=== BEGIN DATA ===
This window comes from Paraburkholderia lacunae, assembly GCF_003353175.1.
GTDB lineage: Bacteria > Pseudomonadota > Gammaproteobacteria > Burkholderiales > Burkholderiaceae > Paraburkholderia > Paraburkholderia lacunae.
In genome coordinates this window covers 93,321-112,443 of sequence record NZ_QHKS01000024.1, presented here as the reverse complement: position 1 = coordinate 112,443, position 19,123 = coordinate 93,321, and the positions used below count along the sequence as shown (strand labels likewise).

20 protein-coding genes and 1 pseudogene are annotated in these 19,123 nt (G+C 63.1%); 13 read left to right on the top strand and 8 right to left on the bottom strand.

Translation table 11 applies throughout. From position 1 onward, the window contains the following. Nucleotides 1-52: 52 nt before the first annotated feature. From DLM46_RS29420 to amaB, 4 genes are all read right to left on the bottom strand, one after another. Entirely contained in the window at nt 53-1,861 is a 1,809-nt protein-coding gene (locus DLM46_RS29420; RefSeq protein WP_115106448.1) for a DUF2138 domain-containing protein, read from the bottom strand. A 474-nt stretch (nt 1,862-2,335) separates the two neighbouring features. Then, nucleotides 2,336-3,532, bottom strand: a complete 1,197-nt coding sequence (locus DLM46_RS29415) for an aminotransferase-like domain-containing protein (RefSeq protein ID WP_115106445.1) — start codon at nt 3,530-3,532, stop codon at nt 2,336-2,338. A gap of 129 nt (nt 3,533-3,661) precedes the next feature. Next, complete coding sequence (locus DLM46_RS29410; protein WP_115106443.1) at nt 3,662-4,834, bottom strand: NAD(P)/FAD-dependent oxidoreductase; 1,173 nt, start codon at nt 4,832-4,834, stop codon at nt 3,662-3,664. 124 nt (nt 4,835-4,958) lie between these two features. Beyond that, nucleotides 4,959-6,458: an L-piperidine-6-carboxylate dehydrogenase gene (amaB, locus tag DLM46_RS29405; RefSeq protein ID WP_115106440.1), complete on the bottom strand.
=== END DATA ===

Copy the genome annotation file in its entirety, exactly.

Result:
This window comes from Paraburkholderia lacunae, assembly GCF_003353175.1.
GTDB lineage: Bacteria > Pseudomonadota > Gammaproteobacteria > Burkholderiales > Burkholderiaceae > Paraburkholderia > Paraburkholderia lacunae.
In genome coordinates this window covers 93,321-112,443 of sequence record NZ_QHKS01000024.1, presented here as the reverse complement: position 1 = coordinate 112,443, position 19,123 = coordinate 93,321, and the positions used below count along the sequence as shown (strand labels likewise).

20 protein-coding genes and 1 pseudogene are annotated in these 19,123 nt (G+C 63.1%); 13 read left to right on the top strand and 8 right to left on the bottom strand.

Translation table 11 applies throughout. From position 1 onward, the window contains the following. Nucleotides 1-52: 52 nt before the first annotated feature. From DLM46_RS29420 to amaB, 4 genes are all read right to left on the bottom strand, one after another. Entirely contained in the window at nt 53-1,861 is a 1,809-nt protein-coding gene (locus DLM46_RS29420; RefSeq protein WP_115106448.1) for a DUF2138 domain-containing protein, read from the bottom strand. A 474-nt stretch (nt 1,862-2,335) separates the two neighbouring features. Then, nucleotides 2,336-3,532, bottom strand: a complete 1,197-nt coding sequence (locus DLM46_RS29415) for an aminotransferase-like domain-containing protein (RefSeq protein ID WP_115106445.1) — start codon at nt 3,530-3,532, stop codon at nt 2,336-2,338. A gap of 129 nt (nt 3,533-3,661) precedes the next feature. Next, complete coding sequence (locus DLM46_RS29410; protein WP_115106443.1) at nt 3,662-4,834, bottom strand: NAD(P)/FAD-dependent oxidoreductase; 1,173 nt, start codon at nt 4,832-4,834, stop codon at nt 3,662-3,664. 124 nt (nt 4,835-4,958) lie between these two features. Beyond that, nucleotides 4,959-6,458: an L-piperidine-6-carboxylate dehydrogenase gene (amaB, locus tag DLM46_RS29405; RefSeq protein ID WP_115106440.1), complete on the bottom strand.